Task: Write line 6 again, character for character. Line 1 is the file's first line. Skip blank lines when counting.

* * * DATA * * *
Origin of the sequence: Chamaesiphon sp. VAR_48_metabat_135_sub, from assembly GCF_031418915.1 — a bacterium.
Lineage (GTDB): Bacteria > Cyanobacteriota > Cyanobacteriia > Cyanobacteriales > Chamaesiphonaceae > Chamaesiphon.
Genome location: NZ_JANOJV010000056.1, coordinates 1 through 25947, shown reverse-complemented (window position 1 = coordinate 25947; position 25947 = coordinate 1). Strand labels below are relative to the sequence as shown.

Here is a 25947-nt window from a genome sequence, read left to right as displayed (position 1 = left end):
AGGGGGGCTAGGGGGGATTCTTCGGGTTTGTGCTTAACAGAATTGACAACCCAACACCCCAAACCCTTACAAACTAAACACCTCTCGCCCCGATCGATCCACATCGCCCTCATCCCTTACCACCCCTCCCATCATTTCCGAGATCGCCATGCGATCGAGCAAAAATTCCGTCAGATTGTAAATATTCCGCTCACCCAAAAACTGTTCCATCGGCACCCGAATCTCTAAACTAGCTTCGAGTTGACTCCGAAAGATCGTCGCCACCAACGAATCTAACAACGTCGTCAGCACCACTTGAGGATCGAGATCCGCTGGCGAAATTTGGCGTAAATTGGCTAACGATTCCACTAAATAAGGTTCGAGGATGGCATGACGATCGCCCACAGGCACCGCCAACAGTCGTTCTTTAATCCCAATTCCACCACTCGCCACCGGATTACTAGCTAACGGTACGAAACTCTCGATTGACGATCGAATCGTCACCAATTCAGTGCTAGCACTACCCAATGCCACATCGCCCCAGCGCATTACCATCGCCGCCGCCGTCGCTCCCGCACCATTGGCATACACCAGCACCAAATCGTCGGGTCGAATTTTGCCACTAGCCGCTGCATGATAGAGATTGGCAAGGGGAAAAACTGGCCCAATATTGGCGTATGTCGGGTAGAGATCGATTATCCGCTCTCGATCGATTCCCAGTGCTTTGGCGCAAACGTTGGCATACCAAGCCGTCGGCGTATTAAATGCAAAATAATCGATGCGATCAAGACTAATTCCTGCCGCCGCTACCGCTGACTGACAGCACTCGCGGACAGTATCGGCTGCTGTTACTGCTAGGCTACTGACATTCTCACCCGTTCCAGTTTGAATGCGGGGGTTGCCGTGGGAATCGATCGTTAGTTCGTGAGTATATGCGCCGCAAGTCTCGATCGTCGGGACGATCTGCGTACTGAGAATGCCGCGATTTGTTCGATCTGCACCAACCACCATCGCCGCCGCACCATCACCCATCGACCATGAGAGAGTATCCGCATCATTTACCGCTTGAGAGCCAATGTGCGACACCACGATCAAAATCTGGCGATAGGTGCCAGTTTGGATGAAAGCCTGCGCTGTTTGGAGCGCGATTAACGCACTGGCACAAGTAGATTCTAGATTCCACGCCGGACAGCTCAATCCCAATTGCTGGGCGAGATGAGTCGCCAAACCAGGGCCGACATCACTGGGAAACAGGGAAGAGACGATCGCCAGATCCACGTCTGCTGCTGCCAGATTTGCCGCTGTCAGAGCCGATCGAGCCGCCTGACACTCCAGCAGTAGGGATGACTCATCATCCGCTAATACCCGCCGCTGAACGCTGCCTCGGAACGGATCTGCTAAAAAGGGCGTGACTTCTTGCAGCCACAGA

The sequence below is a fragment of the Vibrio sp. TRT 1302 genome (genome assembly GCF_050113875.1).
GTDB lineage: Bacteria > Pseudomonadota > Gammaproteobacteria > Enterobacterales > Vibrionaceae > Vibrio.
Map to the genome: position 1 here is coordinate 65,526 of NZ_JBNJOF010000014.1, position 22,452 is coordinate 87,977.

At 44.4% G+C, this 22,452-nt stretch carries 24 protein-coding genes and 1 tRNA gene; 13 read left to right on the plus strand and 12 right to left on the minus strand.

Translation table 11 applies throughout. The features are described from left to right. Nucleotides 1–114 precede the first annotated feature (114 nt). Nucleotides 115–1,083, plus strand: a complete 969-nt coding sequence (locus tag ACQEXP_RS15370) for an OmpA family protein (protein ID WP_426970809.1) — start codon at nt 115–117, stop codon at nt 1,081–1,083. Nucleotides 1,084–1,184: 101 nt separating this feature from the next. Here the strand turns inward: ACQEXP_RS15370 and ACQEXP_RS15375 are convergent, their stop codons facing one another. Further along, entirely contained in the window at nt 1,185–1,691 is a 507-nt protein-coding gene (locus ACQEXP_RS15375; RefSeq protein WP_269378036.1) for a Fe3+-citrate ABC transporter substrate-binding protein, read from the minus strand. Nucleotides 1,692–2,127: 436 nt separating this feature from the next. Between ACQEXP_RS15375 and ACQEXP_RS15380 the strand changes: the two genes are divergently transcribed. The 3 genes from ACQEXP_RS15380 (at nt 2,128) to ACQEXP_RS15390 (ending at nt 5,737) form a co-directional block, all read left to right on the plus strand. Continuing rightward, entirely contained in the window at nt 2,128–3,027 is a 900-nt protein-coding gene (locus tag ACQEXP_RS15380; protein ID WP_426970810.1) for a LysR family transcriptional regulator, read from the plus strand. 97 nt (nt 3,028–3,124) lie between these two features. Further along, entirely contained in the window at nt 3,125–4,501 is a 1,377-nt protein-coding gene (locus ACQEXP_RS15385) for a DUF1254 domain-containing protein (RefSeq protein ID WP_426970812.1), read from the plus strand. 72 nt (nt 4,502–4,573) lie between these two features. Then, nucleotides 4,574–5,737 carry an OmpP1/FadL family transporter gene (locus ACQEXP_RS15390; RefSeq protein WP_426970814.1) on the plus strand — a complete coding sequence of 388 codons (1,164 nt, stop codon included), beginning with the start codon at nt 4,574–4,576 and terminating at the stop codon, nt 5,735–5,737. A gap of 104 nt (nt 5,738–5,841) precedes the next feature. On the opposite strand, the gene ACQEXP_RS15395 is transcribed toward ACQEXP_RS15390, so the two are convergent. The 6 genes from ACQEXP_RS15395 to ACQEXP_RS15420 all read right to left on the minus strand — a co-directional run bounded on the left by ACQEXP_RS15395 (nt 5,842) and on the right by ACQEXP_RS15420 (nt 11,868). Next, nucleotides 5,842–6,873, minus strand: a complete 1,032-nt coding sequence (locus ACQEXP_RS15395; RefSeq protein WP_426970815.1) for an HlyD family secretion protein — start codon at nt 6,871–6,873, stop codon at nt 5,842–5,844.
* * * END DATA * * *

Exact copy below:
The sequence below is a fragment of the Vibrio sp. TRT 1302 genome (genome assembly GCF_050113875.1).